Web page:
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  • Jared Huizenga

‘The Courier’ Gets An A (and I Get an F in History)

My cousins and I like to joke about how bad each of is at anything beyond basic math. I always said math wasn’t my best subject in school.

As it turns out, history might not be my strong suit, either.

For instance, despite taking four semesters of college history and multiple high school classes, I had absolutely no idea that Greville Wynne and Oleg Penkovsky – the central figures in the new Cold War era thriller ‘The Courier’ – were real people until the postscripts further detailing their actions and later lives showed up at the end of the film.

Turns out they were pretty important.


Merab Ninidze and Benedict Cumberbatch in ‘The Courier.’ (Photo by Liam Daniel. Courtesy of Lionsgate and Roadside Attractions.)


In ‘The Courier’ Benedict Cumberbatch stars as Wynne, a British businessman whose travels often take him to the Soviet Union, and Merab Ninidze stars as Penkovsky, a high-ranking Soviet official with secrets he’s willing to share.

Rumors swirl of a Soviet official’s willingness to provide intel to the west because he believes Soviet Premier Nikita Khrushchev wants nothing more than to go to war with the United States. Believing that both CIA and MI6 agents were a) too valuable and b) too likely to be made, American agent Emily Donovan (Rachel Brosnahan) and her British counterpart, Dickie Franks (Angus Wright), elect to recruit an unassuming civilian instead.

Enter, Greville Wynne.

Despite being only a so-so family man, Donovan and Franks convince a very hesitant Wynne to take the assignment by telling him that if Khrushchev gets his way and the Soviets get to Cuba, he won’t have a family to sort of provide for any more.

This decision puts Wynne and Penkovsky in a working relationship that neither feels entirely safe in, but gets important information into hands that could help prevent nuclear war.


Benedict Cumberbatch, Angus Wright and Rachel Brosnahan in ‘The Courier.’ (Photo by Liam Daniel. Courtesy of Lionsgate and Roadside Attractions.)


Despite being a moron when it comes to U.S. and/or world history, I’m a sucker for historical dramas – particularly thrillers (probably because unless I’m specifically told they’re based on real events, I think they’re just really good fiction) – and ‘The Courier’ is no exception.

Given the fact that we’re all alive and I have to look up the proper spelling for ‘Gulag’ every time I need to use it, the Soviets didn’t blow up the U.S. or vice versa. So, we know that Wynne and Penkovsky probably did something positive. That, however, doesn’t take away from the tension throughout. You know there’s almost no chance things won’t go south for the duo, but you don’t know when and to what extent. The evolution of the two, from hesitant and untrusting to courteous yet cold to compassionate and understanding, adds depth to not only the characters, but the aforementioned tension.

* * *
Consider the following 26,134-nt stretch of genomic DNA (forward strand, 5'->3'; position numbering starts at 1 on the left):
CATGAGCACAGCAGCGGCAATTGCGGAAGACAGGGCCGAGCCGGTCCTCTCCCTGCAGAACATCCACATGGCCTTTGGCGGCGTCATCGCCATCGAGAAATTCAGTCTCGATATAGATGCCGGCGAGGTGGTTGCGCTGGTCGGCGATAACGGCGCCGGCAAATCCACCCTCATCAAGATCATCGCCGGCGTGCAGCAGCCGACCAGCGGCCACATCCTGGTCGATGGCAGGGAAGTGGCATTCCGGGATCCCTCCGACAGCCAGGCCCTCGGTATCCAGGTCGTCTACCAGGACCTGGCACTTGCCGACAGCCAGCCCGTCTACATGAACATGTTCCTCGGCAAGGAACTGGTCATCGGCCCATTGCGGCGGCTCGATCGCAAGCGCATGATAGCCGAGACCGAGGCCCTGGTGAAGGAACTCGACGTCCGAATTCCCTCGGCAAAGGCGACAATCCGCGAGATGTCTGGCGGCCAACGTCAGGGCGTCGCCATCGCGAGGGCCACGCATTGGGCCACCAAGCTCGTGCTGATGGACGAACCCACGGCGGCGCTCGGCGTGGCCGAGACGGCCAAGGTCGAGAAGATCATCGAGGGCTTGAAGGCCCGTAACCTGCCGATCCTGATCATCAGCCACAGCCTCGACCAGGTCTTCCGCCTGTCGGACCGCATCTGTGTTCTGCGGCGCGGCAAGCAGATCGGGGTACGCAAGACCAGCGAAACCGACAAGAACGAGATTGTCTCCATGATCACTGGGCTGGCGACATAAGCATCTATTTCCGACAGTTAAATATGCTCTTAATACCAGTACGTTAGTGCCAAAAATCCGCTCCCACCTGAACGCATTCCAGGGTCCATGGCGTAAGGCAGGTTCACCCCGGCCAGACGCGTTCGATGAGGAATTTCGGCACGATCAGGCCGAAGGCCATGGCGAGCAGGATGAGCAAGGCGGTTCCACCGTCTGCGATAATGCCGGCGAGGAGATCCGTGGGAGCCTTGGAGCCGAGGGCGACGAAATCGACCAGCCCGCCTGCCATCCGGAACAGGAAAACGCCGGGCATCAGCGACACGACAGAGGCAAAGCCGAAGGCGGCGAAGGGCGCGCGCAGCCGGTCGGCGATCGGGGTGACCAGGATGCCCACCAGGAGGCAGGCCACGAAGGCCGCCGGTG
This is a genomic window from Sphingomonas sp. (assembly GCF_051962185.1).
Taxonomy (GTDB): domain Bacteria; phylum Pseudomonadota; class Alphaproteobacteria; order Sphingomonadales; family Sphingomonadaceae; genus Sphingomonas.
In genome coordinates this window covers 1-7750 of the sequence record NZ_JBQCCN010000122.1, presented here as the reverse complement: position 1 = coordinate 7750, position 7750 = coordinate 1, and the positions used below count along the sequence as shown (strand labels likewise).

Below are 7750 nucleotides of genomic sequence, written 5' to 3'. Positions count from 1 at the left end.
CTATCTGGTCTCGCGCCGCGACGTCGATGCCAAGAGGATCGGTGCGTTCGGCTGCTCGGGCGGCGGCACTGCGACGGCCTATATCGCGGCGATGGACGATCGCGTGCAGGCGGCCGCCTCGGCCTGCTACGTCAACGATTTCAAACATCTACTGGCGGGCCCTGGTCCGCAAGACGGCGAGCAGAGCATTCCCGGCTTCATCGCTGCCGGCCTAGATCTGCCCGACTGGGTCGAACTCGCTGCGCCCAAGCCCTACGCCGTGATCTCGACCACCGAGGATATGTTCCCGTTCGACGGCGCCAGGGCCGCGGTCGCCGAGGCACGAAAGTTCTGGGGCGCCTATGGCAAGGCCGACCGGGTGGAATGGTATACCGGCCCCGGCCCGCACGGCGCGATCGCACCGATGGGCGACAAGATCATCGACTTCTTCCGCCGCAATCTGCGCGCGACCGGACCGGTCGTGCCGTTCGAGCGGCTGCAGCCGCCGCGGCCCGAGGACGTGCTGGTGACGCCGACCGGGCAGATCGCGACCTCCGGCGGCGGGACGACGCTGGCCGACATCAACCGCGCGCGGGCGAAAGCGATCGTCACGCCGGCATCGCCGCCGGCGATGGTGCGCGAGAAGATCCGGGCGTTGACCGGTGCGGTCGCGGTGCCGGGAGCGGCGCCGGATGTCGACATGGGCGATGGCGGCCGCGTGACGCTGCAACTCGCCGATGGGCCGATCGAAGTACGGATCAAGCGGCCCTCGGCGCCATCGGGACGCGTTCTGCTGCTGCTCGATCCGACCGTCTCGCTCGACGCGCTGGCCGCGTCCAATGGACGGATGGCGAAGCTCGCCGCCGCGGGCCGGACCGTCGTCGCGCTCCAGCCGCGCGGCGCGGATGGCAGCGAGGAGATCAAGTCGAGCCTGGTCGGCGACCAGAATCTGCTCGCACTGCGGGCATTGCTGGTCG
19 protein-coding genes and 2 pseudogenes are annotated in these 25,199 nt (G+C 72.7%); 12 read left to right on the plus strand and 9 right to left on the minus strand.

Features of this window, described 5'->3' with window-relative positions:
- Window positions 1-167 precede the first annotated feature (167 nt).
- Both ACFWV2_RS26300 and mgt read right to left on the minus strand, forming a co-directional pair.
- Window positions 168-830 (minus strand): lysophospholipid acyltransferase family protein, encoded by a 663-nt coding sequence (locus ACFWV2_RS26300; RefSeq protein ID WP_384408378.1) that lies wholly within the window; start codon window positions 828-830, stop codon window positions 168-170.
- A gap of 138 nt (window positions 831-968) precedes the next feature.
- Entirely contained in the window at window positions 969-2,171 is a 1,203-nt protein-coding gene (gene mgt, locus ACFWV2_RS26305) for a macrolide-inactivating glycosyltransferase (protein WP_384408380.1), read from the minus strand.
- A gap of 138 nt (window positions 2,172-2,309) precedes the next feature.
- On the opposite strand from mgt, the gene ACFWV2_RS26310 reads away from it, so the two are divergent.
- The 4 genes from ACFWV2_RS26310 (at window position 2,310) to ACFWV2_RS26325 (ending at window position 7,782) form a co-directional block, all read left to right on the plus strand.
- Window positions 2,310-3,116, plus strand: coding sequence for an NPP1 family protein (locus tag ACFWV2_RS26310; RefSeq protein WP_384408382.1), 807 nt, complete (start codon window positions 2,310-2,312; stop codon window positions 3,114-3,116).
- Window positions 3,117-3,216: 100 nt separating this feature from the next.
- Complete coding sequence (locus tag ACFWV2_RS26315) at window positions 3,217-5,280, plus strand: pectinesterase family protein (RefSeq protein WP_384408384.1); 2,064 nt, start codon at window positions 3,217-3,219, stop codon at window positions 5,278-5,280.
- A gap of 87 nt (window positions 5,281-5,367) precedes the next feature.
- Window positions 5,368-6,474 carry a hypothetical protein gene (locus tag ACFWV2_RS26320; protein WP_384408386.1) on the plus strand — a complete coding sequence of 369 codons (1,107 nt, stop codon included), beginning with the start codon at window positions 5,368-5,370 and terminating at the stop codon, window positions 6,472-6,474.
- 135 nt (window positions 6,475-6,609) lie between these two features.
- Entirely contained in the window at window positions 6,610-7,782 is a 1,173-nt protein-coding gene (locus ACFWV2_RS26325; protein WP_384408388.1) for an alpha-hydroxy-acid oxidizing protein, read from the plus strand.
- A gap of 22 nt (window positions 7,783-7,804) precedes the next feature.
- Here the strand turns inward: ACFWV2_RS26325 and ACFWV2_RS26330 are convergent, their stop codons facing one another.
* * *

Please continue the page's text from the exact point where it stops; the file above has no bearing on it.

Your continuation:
Director Dominic Cooke and writer Tom O’Connor deserve credit for crafting a story that, despite the ending being known (in the grand scheme of society, if not these two people), keeps you engaged and invested.


Merab Ninidze and Benedict Cumberbatch in ‘The Courier.’ (Photo by Liam Daniel. Courtesy of Lionsgate and Roadside Attractions.)


But most of the credit belongs with Cumberbatch and Ninidze. The latter, who I’m not at all familiar with, brings humanity to the role as a man that wants to do the right thing, even if it means doing the “wrong” thing for his family and country. And Cumberbatch, who I view as always solid and rarely spectacular, brings just that to his role – the perfect combination for the unassuming guy who knows what he’s doing without actually knowing what he’s doing.

I’m sure there’s someone out there that will be able to poke holes in this story, but if you’re clueless about actual history and a sucker for theatrical history, I think you’ll really like ‘The Courier.’

★★★★ of ★★★★★

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